Study Abroad Misconceptions
“I Can't Study Abroad Because...”
Below are some common misconceptions that prevent students from studying abroad.
“It’s too expensive.”
A semester or a year abroad costs about the same as a semester at UR. If the student receives financial aid, it will transfer to a Rochester-sponsored study abroad program. Counselors in the Financial Aid Office and their study abroad counselor will help them plan. There are many special merit and need-based scholarships for which students may be eligible, such as Gilman, IIPP, and those awarded by UR-affiliated programs.
“The courses or credits don’t transfer.”
Study abroad advisers will only recommend programs where the courses do transfer. Most students are able to earn credit for majors or minors by consulting the department’s undergraduate adviser.
“My parents will never go for it; no one in my family has ever studied abroad before.”
That was true for many faculty and staff who went abroad, too. Tell students to come to an information meeting, get the facts, and share them. Also let them know that advisers are always available to talk to parents about their concerns.
“I’m a science (or engineering) major so there’s no way I can study abroad.”
Pick up a copy of our “Study Abroad Opportunities for Science and Engineering Students” flyer for a list of programs. Suggest that the student talk to their faculty adviser and Dean Lisa Norwood. There are many locations for them to choose from. Planning during the first or second year is the key.
“I’m a double major and my advisers say I don’t have time to go abroad.”
Suggest that the student bring course descriptions and other information when meeting with their adviser? Let them know that the study abroad office will help them work with their adviser.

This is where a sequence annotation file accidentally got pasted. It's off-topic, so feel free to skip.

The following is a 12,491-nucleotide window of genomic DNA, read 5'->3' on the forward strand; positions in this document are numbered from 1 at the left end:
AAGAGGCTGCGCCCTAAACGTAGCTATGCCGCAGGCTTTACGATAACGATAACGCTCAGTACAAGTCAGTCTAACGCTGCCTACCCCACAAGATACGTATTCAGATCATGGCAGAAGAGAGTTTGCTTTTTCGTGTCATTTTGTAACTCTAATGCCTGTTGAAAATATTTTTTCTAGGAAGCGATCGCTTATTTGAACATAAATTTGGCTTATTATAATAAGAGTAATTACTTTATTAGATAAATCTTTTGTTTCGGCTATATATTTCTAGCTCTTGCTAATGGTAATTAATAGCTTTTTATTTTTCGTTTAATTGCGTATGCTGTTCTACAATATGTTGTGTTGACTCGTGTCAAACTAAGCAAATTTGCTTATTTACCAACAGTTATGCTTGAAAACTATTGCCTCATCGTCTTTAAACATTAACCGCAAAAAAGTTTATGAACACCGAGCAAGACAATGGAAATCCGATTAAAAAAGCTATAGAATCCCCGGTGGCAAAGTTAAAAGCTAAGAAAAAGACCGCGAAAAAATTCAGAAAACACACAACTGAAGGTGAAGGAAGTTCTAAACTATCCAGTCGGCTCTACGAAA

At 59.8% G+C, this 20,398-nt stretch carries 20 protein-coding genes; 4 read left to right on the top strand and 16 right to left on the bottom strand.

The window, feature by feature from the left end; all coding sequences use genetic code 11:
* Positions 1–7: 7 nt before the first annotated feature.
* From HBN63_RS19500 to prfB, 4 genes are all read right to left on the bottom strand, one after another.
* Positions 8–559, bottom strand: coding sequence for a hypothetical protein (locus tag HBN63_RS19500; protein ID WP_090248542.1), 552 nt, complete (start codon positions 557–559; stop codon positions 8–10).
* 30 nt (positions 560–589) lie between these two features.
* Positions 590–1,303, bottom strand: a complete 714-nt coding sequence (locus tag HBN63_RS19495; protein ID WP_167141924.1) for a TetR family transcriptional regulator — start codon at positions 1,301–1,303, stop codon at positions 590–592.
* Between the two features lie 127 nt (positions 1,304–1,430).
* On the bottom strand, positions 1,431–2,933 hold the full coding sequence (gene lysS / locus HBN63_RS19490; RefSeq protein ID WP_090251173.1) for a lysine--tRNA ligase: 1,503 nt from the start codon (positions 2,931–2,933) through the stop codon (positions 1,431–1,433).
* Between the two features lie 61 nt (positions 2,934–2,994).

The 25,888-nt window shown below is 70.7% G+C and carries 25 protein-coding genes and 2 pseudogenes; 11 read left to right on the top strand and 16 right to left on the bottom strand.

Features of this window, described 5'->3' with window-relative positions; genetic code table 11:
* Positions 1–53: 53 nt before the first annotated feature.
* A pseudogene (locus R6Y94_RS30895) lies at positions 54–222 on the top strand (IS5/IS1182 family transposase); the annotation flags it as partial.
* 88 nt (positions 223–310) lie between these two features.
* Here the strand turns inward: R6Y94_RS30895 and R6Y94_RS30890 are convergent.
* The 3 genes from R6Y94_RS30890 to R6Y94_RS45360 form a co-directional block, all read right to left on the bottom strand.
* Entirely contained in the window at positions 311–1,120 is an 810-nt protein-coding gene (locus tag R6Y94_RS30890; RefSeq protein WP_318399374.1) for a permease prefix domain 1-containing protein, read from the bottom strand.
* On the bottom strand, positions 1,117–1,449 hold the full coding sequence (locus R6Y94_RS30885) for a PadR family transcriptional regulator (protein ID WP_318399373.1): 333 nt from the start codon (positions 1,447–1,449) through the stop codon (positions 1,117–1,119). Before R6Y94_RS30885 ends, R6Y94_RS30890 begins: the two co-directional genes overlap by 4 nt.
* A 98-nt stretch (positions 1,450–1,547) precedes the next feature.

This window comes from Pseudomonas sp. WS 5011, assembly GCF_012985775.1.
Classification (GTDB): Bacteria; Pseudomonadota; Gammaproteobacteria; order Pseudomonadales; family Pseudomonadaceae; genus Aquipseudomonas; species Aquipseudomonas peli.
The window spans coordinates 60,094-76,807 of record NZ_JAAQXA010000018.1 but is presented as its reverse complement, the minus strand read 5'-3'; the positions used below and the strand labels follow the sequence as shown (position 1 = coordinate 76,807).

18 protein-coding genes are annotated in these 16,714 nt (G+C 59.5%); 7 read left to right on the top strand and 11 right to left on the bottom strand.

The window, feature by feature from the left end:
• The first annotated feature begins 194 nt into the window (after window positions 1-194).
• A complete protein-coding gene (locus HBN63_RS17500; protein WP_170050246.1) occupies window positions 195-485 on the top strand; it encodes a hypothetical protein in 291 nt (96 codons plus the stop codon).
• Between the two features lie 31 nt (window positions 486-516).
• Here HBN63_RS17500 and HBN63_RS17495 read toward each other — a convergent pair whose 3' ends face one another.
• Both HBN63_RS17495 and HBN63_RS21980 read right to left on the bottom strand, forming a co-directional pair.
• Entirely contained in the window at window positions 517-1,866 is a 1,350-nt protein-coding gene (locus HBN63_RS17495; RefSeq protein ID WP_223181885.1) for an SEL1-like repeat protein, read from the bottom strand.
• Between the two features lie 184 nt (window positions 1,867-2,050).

“I don’t speak another language.”
Study abroad can change that. Or there are many programs where courses are taught in English.
“I have learning disabilities.”
Center for Excellence in Teaching & Learning counselors and study abroad advisers will work with students to identify courses of study to suit their interests, talents and academic needs.
“I’m planning Take 5/med school/grad school/law school. I can’t fit it all in.”
Students who have clearly defined interests such as graduate or professional schools can plan with counselors in the Center for Study Abroad, the Center for Academic Support, and the Career Center. Feeling short on time? Take Five can allow students to integrate study abroad into their plans. The Center for Study Abroad is here to brainstorm with them.
“I’m concerned about what employers or graduate schools will think if I study abroad.”
The Career Center urges students who study abroad to highlight it on resumes. Employers and graduate schools—yes, even medical schools—look for independent people who are flexible and can adjust to new situations. Study abroad alumni can tell you that interviewers always want to know more about their international experience.